Treasurer Joe Hockey is the government’s most poorly regarded minister, while Foreign Minister Julie Bishop has surged into the lead as voters’ pick for best performer in the Abbott government, today’s Essential Report shows.

Just 31% of voters approve of Joe Hockey’s performance, while 48% disapprove, including a remarkable 24% of Liberal voters — the highest level of Liberal disapproval of any minister. Hockey’s net disapproval rating even beats that of junior industry minister Greg Hunt, who has the lowest approval rating of any minister, with just 27% of voters approving of his performance. Liberal voters also can’t abide Hunt, with just 47% saying they approve of his performance, well below Hockey’s 61%.

However, 56% of voters approve of Foreign Minister Julie Bishop’s performance and just 22% disapprove of her performance, the lowest of any minister. Her net approval rating is easily higher than Malcolm Turnbull’s, whom voters rate 47%/24%. Bishop has very strong numbers among Liberal voters (76%/8%), much higher than Turnbull’s (64%/13%), and she has dramatically lifted her approval rating since just over a year ago, when she had a net approval rating of just 3 points. Turnbull’s rating has improved as well, as has Christopher Pyne’s net disapproval level, while George Brandis and Scott Morrison have gone backwards slightly.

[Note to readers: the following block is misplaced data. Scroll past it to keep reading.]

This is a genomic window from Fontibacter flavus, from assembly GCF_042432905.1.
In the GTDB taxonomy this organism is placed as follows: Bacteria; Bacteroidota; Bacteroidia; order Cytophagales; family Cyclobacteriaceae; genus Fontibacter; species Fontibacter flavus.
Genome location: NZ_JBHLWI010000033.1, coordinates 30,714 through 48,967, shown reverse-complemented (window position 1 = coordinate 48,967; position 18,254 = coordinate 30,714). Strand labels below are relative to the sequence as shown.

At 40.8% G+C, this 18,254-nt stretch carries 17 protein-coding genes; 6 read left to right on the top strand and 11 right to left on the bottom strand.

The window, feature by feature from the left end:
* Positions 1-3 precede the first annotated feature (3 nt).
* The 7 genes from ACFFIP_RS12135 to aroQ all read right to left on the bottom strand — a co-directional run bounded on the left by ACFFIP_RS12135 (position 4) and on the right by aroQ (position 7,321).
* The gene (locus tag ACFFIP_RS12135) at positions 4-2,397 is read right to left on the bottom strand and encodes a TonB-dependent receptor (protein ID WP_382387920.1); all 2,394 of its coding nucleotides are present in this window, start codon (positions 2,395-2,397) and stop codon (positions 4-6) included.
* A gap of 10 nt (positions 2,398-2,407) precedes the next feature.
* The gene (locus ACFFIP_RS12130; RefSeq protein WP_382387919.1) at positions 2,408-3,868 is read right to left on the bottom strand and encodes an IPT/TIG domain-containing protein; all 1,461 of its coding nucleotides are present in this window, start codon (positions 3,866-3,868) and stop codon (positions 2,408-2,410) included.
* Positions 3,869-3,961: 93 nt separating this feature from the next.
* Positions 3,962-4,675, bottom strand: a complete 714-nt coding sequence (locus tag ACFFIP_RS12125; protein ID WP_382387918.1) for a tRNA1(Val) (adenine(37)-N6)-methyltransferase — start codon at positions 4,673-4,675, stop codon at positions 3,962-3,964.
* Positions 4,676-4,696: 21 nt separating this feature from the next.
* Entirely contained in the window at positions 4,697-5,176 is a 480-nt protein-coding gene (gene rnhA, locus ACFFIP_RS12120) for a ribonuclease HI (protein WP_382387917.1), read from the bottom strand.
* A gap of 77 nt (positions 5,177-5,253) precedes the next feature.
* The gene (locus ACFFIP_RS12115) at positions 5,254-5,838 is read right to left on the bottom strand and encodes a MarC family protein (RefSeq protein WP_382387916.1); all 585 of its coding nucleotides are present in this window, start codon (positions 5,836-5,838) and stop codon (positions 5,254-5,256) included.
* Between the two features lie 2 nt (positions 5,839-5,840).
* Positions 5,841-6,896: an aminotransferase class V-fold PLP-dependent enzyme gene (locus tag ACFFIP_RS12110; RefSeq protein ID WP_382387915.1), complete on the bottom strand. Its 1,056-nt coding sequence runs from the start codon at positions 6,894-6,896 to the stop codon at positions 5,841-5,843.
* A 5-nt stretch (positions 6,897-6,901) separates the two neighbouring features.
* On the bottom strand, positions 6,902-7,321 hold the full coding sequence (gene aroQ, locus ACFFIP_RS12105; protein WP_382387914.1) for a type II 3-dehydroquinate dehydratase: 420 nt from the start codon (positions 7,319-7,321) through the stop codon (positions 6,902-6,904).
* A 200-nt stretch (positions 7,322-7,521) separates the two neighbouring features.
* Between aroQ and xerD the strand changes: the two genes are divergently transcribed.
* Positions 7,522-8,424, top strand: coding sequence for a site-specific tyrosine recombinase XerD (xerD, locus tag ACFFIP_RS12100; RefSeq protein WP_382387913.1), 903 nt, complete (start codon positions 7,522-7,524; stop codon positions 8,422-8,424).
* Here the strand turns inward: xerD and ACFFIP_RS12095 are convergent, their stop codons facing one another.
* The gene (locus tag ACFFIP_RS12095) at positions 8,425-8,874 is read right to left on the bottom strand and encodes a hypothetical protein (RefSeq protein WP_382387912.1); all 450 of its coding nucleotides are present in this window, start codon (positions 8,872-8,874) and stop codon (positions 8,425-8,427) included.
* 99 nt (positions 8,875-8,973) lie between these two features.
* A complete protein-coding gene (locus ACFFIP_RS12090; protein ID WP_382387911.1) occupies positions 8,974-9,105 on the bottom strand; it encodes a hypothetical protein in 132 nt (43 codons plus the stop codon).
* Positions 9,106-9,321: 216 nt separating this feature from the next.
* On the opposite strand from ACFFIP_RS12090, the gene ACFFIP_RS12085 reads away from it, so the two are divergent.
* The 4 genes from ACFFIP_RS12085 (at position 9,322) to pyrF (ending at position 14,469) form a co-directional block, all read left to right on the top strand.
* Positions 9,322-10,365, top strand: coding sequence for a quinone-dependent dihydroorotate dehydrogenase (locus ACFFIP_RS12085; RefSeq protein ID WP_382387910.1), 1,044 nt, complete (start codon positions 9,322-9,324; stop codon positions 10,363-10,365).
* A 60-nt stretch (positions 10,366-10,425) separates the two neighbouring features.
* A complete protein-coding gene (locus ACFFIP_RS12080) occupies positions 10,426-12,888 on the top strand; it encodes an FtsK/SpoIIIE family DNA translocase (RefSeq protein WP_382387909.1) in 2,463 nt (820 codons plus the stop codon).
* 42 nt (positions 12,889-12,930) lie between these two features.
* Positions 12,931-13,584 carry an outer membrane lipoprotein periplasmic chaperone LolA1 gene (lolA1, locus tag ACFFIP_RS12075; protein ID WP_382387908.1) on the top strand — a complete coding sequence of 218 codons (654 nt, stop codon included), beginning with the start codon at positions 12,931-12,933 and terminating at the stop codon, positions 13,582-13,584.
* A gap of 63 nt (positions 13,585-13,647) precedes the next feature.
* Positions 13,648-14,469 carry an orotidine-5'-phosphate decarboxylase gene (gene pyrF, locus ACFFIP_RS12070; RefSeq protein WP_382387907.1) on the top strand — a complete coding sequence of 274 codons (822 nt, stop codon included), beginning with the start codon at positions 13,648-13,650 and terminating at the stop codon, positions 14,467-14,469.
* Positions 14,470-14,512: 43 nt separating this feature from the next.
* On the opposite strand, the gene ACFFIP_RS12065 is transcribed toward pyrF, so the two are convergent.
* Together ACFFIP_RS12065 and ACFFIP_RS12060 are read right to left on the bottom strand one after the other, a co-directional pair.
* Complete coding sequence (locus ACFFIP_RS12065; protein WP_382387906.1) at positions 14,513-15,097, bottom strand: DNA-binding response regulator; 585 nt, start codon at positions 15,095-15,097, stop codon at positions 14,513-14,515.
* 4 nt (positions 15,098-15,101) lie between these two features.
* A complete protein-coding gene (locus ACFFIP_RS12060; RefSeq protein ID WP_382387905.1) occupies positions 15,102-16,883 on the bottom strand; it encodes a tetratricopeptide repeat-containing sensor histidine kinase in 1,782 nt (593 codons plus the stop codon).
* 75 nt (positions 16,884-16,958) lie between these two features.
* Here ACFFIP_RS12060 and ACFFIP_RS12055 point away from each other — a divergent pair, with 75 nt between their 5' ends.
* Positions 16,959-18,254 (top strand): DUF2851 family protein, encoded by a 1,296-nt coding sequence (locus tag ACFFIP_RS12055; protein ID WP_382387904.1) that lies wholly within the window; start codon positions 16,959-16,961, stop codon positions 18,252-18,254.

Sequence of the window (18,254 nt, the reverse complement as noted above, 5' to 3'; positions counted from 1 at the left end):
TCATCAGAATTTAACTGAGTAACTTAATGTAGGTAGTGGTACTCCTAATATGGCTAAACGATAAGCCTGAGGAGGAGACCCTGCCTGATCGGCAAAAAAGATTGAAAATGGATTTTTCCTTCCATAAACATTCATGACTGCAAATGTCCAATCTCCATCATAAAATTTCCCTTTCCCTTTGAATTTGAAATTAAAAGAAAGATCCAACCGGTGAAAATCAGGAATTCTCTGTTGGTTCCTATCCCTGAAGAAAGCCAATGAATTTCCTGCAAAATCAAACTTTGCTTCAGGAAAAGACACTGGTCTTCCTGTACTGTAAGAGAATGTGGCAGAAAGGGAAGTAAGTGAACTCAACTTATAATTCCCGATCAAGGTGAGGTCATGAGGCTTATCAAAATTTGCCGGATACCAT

And in the wake of the announcement of the government’s emission reductions targets, 53% of voters believe Australia is not doing enough on climate change: 69% of Labor voters, 35% of Liberal voters, 91% of Greens voters and even 61% of “other” voters say we’re not doing enough.

Essential also asked voters about what entitlements politicians should be allowed. There was only majority support for funding travel “directly related to their electoral or parliamentary work” and printing of electoral information material, and little support for any other entitlements — just 16% of voters support funding for politicians’ families to join them; only 15% support funding for partners to accompany them on overseas trips. Voters were almost indistinguishable on the issue, although Greens voters were more sympathetic to the idea of funding travel for families to join politicians, and a quarter of Liberal voters supported taxpayer funding for “social events for networking purposes”.

On voting intention, there’s a small shift back to the Coalition: it’s up a point on primary vote to 41%, while Labor is back down a point to its recent level of 38%; the Greens have also dropped a point to 10% for a two-party preferred outcome of 52%-48% in Labor’s favour, down from 53%-47% of recent weeks.

Perceptions of corruption were also put to voters by Essential. Thirty-nine per cent of voters believe there is “widespread corruption” within government (government generally, not any specific level of government); 34% said there was widespread corruption in the construction industry; 27% said the media had widespread corruption — the same level as the finance sector and just ahead of mining (25%). The least corrupt industries, according to voters, are science and technology and education (both 6%); agriculture (7%) and health (10%).

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Peter Fray
Peter Fray
Editor-in-chief of Crikey
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